Time to break bread together? Try a Kota.

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Known as a kota or "skhambane" in Johannesburg and spatlo in Pretoria, this iconic street food is made from a hollowed out quarter loaf of white bread and filled with a variety of ingredients, often potato, "slap" chips, sausage, egg, beef patty, cheese, polony and atchar.

 

 

 

This is where the idea for this post began…Al Prodgers had done an episode based on a visit to Gregory’s in Linden. Watching the story unfold made me salivate to try one of these that is similar to a good old Durban Bubby Chow.

I said similar, not identical, but I digress… Seeing that Al had been and gone without so much as a by your leave, I took myself off to said corner convenience store to see what he had been talking about.

To watch this video, use this link… https://youtu.be/-YhFUAIcBso

 

 

 

Just up the road from our house…

I have eaten here before. I have tried their fish and chips as well as the hamburgers, but the Kota was a first for me.

The shop can be found opposite the Linden High School on the corner of 3rd Ave and 6th Street.

Would you believe that the shop is 69 years old…I defy large corporate supermarkets to stay on the same site for that length of time.

 

 

 

Step through the portal and you will be transported back through a tunnel of time.

When the world was a gentler place and big corporate supermarkets had not invaded the suburbs, often causing small businesses like this to shut their doors.

What Gregory’s serves cannot be replicated in those by companies.

There is a buzz in the shop with, or so it seemed to me, many regulars coming in and out. Orders were flying and the aroma of vinegar and frying chips hung heavy in the air.

 

 

 

Who remembers when Chappies was a currency that was stronger than the Rand? I do!

It was 4 Chappies or 1 Wicks bubble gum to a penny. It meant that making small change was kept to a minimum…and the cash in the till of the cafe owner.

 

 

 

Get your timing right and there is no waiting. But get it wrong and you could be here for a while.

School comes out at around 2 pm and it seems that for many of the students, this is a destination before heading home, going to extra lessons or participating in sports.

But the beauty of a shop like this is that everyone talks to each other and there is no pushing and shoving to get noticed or served.

 

 

 

Shaun, hidden behind the counter that is piled high with a variety of fruit and sweets. And the sweets are not necessarily from large manufacturers, many are from small independent suppliers. They are delicious, and I recommend their fudge.

BTW. If you are looking to set up a home aquarium, Shaun has those for sale as well.

Seemingly a one-stop shop.

 

 

 

A beverage of your choice while waiting for your order?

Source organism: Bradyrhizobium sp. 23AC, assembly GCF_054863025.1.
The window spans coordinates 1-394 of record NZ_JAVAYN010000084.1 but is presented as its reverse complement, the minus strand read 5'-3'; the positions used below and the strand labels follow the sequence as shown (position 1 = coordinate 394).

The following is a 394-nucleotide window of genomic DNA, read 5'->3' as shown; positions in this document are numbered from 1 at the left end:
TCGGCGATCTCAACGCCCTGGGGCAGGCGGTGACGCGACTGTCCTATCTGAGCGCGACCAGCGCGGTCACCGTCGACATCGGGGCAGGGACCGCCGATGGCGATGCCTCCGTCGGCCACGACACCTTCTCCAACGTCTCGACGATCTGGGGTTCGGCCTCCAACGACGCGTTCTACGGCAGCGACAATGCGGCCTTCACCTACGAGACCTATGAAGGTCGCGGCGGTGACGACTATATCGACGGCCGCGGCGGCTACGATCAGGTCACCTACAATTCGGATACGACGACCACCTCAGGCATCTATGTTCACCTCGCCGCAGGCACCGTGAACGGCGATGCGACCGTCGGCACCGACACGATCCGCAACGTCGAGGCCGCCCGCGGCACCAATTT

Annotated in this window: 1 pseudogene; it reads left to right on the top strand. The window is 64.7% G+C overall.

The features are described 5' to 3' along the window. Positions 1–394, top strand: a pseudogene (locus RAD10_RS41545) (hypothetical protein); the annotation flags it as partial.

This bicycle is for display purposes, however the shop does have another that they utilize for delivery purposes in and around the Linden area.

 

 

 

Just as I was leaving, Xolani rode in after having done lunchtime deliveries.

 

 

 

Loveness, Queen of the Kota and Shaun’s manager.

How did the Kota become the takeaway food we know today?

It was probably “invented” by Zulu men who came to work in the mines, who reimagined the basic idea of the Bunny Chow and turned it into the kota.

 

 

 

My lunch, thanks to the prompting by Al.

What is a Kota?

The name kota, used in areas such as Soweto and Johannesburg, is derived from the English word quarter, referring to the size of the bread loaf used. The name sphatlo is being used in the Pretoria townships of Soshanguve, Atteridgeville and Mamelodi.

The name refers to what the filling is contained in, a quarter loaf of FRESH white bread. None of the fancy artisanal loaves, just plain white Albany bread (in the case of Gregory’s)

As far as I am concerned if you are offered sourdough, ciabatta, rye or even plain brown bread…walk away.

The fillings can be whatever you desire. Hamburger patties, lettuce and tomato to polony, chips, viennas or even Russians. The choice is yours.

For my first Kota, I decided not to be adventurous, and I chose a beef stew which was delicious and messy. It is certainly not a first date food, but it might well add joy and laughter to that event making it memorable.

The bread becomes both cutlery and crockery and just make certain that you have serviettes on hand…lots of them.

Or just lick your fingers to enjoy every last morsel.

BTW, do you know where the derivation of the word bunny chow comes from?

Sit closer and I will tell you…

Once upon a time…

One story claims that a South African restaurant run by Banias (an Indian caste) first created the dish at a restaurant-café, called Kapitan’s, on the corner of Victoria and Albert streets in Durban.

Another tale opines that the origin of this handheld dish was due to Indian golf caddies not being allowed to publicly carry sharp cutlery like knives during apartheid.

“Chow” in South African English is slang for “food” as well as the verb “to eat”.

So Bania morphed into bunny and the word chow was maintained, giving us the iconic half-loaf filled with lamb or beef curry that we know today. Traditionally it is served with a side of fresh salad.

Bunny or Kota, you can get them both at Gregory’s.

But be warned, I have a feeling that they can be addictive because as I write this I am thinking about what I might try for lunch today…

 

 

 

Travel is the proud winner of this prestigious award from the digital British lifestyle magazine Luxlife. The award is in the category Best Travel & Experiences Blog 2024 – South Africa

 

 

 

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